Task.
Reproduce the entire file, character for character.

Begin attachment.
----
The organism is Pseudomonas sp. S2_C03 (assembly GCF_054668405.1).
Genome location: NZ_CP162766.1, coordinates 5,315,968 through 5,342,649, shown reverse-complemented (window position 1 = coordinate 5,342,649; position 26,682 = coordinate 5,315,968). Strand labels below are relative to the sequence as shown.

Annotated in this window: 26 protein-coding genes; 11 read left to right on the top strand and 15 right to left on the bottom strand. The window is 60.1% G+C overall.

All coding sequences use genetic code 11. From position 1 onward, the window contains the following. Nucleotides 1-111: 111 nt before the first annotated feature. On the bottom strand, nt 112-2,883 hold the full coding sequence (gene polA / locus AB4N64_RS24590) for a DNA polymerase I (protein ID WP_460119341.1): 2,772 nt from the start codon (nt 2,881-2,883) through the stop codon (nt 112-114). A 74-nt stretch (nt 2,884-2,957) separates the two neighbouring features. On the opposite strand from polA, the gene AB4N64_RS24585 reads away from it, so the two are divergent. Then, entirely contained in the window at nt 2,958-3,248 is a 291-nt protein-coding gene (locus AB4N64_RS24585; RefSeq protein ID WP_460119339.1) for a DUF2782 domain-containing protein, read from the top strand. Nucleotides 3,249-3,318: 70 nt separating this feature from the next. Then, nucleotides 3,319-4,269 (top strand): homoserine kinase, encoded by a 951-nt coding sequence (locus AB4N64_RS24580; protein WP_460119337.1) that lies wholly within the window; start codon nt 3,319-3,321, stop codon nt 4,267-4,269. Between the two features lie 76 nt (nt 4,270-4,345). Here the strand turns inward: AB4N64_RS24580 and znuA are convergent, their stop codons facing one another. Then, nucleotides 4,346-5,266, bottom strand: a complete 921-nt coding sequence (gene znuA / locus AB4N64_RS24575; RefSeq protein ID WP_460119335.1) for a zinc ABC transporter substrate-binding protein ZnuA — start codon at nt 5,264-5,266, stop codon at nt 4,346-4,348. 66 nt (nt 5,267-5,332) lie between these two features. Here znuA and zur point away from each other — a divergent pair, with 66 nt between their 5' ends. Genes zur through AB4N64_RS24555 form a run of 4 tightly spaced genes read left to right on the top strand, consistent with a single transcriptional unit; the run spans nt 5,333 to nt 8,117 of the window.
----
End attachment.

The organism is Pseudomonas sp. S2_C03 (assembly GCF_054668405.1).
Genome location: NZ_CP162766.1, coordinates 5,315,968 through 5,342,649, shown reverse-complemented (window position 1 = coordinate 5,342,649; position 26,682 = coordinate 5,315,968). Strand labels below are relative to the sequence as shown.

Annotated in this window: 26 protein-coding genes; 11 read left to right on the top strand and 15 right to left on the bottom strand. The window is 60.1% G+C overall.

All coding sequences use genetic code 11. From position 1 onward, the window contains the following. Nucleotides 1-111: 111 nt before the first annotated feature. On the bottom strand, nt 112-2,883 hold the full coding sequence (gene polA / locus AB4N64_RS24590) for a DNA polymerase I (protein ID WP_460119341.1): 2,772 nt from the start codon (nt 2,881-2,883) through the stop codon (nt 112-114). A 74-nt stretch (nt 2,884-2,957) separates the two neighbouring features. On the opposite strand from polA, the gene AB4N64_RS24585 reads away from it, so the two are divergent. Then, entirely contained in the window at nt 2,958-3,248 is a 291-nt protein-coding gene (locus AB4N64_RS24585; RefSeq protein ID WP_460119339.1) for a DUF2782 domain-containing protein, read from the top strand. Nucleotides 3,249-3,318: 70 nt separating this feature from the next. Then, nucleotides 3,319-4,269 (top strand): homoserine kinase, encoded by a 951-nt coding sequence (locus AB4N64_RS24580; protein WP_460119337.1) that lies wholly within the window; start codon nt 3,319-3,321, stop codon nt 4,267-4,269. Between the two features lie 76 nt (nt 4,270-4,345). Here the strand turns inward: AB4N64_RS24580 and znuA are convergent, their stop codons facing one another. Then, nucleotides 4,346-5,266, bottom strand: a complete 921-nt coding sequence (gene znuA / locus AB4N64_RS24575; RefSeq protein ID WP_460119335.1) for a zinc ABC transporter substrate-binding protein ZnuA — start codon at nt 5,264-5,266, stop codon at nt 4,346-4,348. 66 nt (nt 5,267-5,332) lie between these two features. Here znuA and zur point away from each other — a divergent pair, with 66 nt between their 5' ends. Genes zur through AB4N64_RS24555 form a run of 4 tightly spaced genes read left to right on the top strand, consistent with a single transcriptional unit; the run spans nt 5,333 to nt 8,117 of the window.